Under the Consolidated Omnibus Budget Reconciliation Act of 1985 (COBRA), employers are required to provide continuation of group health coverage for a specified amount of time to employees and their dependents who lose benefits involuntarily through such “qualifying events” as termination of employment, divorce, change in employment status, or disability. After the U.S. Department of Labor issued proposed new amendments to COBRA notice requirements,The Oklahoman turned to employee benefits attorney Brandon Long for an explanation.
“The proposed amendments are intended to align the COBRA notice requirements with the Affordable Care Act so that individuals who lose coverage under their employer’s plan and qualify for COBRA understand that they have the option to buy COBRA coverage or coverage the new ACA Health Insurance Marketplace,” said Long. He also recommended that employers update the language in their COBRA election notices and COBRA general notices to properly satisfy their obligations under the law.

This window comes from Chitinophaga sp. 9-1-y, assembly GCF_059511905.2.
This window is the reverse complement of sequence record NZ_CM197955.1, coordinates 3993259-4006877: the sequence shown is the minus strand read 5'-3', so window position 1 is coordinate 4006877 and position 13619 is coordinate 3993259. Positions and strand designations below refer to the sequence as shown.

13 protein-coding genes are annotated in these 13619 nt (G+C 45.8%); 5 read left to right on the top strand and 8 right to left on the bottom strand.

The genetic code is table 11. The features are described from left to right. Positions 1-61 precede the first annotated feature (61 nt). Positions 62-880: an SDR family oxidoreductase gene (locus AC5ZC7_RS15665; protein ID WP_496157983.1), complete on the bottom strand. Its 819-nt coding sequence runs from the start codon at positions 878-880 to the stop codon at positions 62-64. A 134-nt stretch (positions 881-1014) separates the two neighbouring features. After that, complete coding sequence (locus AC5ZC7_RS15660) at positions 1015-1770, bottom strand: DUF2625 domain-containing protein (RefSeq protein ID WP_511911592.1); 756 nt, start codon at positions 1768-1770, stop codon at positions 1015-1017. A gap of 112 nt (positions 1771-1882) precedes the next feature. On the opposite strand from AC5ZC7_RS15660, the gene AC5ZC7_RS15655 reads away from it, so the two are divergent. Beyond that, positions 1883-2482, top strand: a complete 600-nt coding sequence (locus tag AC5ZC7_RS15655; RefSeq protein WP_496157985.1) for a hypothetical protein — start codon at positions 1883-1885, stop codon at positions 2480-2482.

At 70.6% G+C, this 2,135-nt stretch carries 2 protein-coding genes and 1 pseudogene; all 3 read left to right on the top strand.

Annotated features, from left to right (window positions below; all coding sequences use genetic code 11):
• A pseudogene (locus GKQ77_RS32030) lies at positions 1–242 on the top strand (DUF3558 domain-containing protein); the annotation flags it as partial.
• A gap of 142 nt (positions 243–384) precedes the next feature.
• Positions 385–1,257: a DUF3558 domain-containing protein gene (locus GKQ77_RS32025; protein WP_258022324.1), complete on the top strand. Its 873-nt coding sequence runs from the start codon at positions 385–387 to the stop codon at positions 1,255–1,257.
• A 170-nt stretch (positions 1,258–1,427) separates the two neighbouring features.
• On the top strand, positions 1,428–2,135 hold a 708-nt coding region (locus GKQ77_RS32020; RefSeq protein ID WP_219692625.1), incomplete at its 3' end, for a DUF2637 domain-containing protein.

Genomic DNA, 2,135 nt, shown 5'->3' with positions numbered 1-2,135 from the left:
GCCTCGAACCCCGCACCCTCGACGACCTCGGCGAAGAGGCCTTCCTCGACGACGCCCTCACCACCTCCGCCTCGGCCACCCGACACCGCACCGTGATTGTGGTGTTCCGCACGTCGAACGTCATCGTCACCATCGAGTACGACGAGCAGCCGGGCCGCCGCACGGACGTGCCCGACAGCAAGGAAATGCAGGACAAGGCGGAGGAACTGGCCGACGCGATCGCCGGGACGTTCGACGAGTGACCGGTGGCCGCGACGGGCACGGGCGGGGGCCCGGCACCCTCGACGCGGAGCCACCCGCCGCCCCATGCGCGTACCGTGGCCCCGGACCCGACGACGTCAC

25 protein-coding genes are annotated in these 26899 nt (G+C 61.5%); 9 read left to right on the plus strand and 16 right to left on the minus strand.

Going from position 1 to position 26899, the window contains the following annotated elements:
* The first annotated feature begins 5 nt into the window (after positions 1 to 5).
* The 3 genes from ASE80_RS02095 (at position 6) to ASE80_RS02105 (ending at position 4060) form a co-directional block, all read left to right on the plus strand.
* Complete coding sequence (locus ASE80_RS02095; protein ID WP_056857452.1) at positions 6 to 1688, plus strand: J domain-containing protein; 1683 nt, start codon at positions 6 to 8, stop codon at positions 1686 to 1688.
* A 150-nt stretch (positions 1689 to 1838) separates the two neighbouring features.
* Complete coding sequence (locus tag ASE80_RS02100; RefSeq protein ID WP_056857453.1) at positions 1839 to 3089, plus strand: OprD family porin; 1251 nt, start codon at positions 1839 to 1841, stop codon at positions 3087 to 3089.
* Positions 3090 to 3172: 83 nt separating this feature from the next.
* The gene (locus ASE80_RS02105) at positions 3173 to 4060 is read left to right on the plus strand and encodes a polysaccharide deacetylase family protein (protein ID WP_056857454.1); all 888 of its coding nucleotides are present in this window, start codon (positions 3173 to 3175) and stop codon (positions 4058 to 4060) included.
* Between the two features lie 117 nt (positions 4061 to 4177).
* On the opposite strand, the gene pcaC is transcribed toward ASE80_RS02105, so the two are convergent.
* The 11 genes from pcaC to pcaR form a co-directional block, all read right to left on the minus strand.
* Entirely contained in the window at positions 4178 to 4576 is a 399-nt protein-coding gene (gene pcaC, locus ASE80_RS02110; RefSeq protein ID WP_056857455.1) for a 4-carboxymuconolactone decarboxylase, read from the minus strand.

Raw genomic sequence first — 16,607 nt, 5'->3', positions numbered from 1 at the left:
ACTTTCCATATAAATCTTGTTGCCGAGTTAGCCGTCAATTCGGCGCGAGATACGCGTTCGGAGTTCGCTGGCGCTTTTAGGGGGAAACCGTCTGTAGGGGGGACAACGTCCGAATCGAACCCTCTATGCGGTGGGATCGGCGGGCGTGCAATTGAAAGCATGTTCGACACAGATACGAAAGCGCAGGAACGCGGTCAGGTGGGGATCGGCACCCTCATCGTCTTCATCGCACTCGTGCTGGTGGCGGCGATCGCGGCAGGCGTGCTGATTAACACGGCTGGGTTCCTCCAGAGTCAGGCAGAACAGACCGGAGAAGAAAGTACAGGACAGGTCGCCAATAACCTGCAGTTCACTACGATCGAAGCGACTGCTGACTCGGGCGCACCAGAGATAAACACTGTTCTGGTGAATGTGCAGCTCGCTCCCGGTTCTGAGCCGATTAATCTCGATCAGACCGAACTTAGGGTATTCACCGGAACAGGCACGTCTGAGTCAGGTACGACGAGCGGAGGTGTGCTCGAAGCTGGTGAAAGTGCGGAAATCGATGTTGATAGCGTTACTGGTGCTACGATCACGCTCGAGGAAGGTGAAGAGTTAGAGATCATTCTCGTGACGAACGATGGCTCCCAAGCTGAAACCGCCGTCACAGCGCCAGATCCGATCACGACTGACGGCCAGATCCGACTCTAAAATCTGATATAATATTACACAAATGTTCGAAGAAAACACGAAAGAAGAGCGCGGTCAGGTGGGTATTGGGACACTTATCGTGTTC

Additionally, the U.S. Department of Health and Human Services is giving COBRA participants and beneficiaries a one-time special window to enroll in coverage through the ACA marketplace. “Employers aren’t required to notify these individuals about this special enrollment opportunity, but they may want to in order to try to reduce their COBRA costs,” he said. The special enrollment period expires on July 1, 2014.